Website Development History

I started working on the latest version of my website in 2016. This is the 7th major iteration over a 10 year period. The website has always been an outlet to experiment with design and learn new skills as well as to showcase my creative endeavours.

The previous version was lost when I moved to Sweden. I was so focused on the challenges that faced me with living in a new country that my website ended up being shut down and in the end I lost my work. Different fragmented backups were spread out between different devices and even countries. There was no sense of organisation or understanding of what I had done. Even now I don’t have a definitive copy of the 6th version. But you live and learn!

I learned that I needed to be more in control of my files and since then I have tried to find a way to organise things so that I always have a backup and always have access to my files when I need it. In 2016 I was determined to start up a brand new version of the website that I would build from the ground up. I realised that I would need a different approach and learned about using Git for version control. I also wrote down and documented every single step I took along the way, all my thoughts and problems encountered. The ability to refer back to a previous mindset in different stages of development is an invaluable tool, it also allows you to pick up from where you left off.

I recently found some screenshots of my earlier work so I wanted to take a look back at a few of my designs and my thinking in development over the years. Starting with the earliest version that I’ve found so far.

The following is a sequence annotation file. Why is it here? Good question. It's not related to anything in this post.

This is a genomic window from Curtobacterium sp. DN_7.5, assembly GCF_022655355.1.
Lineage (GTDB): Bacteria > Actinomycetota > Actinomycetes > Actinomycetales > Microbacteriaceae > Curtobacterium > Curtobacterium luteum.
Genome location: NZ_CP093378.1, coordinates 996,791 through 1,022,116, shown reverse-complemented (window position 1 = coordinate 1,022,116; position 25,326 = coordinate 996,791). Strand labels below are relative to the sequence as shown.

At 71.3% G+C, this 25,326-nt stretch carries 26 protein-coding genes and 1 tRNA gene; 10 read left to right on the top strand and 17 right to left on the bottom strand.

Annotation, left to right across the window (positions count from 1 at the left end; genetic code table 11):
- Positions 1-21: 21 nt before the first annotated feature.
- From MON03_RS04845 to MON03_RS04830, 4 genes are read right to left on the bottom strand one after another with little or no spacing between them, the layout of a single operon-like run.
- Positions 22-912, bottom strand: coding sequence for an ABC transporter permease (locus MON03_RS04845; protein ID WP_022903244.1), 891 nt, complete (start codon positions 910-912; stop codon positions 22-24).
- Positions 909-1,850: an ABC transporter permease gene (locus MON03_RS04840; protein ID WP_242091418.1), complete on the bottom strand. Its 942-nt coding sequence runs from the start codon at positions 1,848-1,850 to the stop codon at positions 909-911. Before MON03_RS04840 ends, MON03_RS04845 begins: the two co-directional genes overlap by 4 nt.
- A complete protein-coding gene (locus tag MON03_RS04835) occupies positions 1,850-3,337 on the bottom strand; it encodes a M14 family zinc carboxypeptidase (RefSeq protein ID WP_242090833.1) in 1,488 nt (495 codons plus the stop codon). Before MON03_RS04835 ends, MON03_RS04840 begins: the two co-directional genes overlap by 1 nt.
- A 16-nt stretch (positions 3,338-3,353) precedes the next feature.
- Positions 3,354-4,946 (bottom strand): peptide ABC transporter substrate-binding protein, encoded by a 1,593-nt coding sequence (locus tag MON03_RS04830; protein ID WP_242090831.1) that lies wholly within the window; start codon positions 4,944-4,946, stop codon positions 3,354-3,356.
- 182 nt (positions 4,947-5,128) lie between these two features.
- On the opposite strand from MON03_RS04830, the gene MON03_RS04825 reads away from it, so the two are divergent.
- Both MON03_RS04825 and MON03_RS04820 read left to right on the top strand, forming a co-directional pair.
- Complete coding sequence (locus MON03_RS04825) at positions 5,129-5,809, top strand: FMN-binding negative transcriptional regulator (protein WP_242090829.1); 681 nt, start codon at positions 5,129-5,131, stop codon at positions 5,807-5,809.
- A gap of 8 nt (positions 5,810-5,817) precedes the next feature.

2009 – Version 5.4

Version 5 evolved around a magazine layout. This is the homepage design which had navigation links running across the top. Noting here that the screenshot was when I was testing if I had space to incorporate an RSS link so that icon is just pasted in from another source. I was also never really happy with a floating search bar idea so I changed this later on. The design was based in WordPress so the search query pulled the latest post and I styled that post to be more prominent than the others. The banner at the top was only ever used to tease other works and transitioned between different posts using a fading slideshow effect.

Here I was testing out a complete redesign for the posts. The title and date ran down the left hand column, the main content was in the middle and the option to rate the posts was available on the right hand side. After the post content came navigation links to the previous and next post and at the bottom was a subtle link entitled “Delve Deeper”, this unlocked a sliding footer panel with more options. At the time I was trying to do a daily photo blog and posting a different photo to represent each day. In the end this post design didn’t really fit in with the header design and needed to be changed.

2010 – Improving on Version 5

This is a screenshot from the live version of the site at the time. Gone is the floating search bar. The RSS icon has been integrated into the navigation bar which has a few different links including “Random” which redirected the user to a randomised page on the site. The navigation bar is narrower and the logo hangs subtly down over the banner content. The dates of the posts are also hidden until the user hovers over them. Finally, a gradient background makes the whole thing feel more tangible.